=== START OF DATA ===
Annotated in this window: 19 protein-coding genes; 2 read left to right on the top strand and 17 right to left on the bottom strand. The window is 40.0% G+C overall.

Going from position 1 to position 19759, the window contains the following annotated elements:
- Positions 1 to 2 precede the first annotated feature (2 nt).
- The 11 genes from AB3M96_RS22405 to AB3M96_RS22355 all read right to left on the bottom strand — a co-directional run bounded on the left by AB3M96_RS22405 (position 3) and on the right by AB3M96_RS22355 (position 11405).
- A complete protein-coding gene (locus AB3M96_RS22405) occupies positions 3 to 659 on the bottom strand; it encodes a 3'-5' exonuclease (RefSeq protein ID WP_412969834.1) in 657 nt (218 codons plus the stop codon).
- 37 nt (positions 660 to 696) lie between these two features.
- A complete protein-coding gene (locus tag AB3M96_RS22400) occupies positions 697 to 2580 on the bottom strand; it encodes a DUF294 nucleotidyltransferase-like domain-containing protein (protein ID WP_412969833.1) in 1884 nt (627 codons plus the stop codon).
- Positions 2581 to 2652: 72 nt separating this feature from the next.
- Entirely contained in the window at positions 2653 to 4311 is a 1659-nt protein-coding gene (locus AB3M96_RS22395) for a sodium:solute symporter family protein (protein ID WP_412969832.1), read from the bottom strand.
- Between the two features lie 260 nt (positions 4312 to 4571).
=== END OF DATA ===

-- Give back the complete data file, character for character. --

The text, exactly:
Annotated in this window: 19 protein-coding genes; 2 read left to right on the top strand and 17 right to left on the bottom strand. The window is 40.0% G+C overall.

Going from position 1 to position 19759, the window contains the following annotated elements:
- Positions 1 to 2 precede the first annotated feature (2 nt).
- The 11 genes from AB3M96_RS22405 to AB3M96_RS22355 all read right to left on the bottom strand — a co-directional run bounded on the left by AB3M96_RS22405 (position 3) and on the right by AB3M96_RS22355 (position 11405).
- A complete protein-coding gene (locus AB3M96_RS22405) occupies positions 3 to 659 on the bottom strand; it encodes a 3'-5' exonuclease (RefSeq protein ID WP_412969834.1) in 657 nt (218 codons plus the stop codon).
- 37 nt (positions 660 to 696) lie between these two features.
- A complete protein-coding gene (locus tag AB3M96_RS22400) occupies positions 697 to 2580 on the bottom strand; it encodes a DUF294 nucleotidyltransferase-like domain-containing protein (protein ID WP_412969833.1) in 1884 nt (627 codons plus the stop codon).
- Positions 2581 to 2652: 72 nt separating this feature from the next.
- Entirely contained in the window at positions 2653 to 4311 is a 1659-nt protein-coding gene (locus AB3M96_RS22395) for a sodium:solute symporter family protein (protein ID WP_412969832.1), read from the bottom strand.
- Between the two features lie 260 nt (positions 4312 to 4571).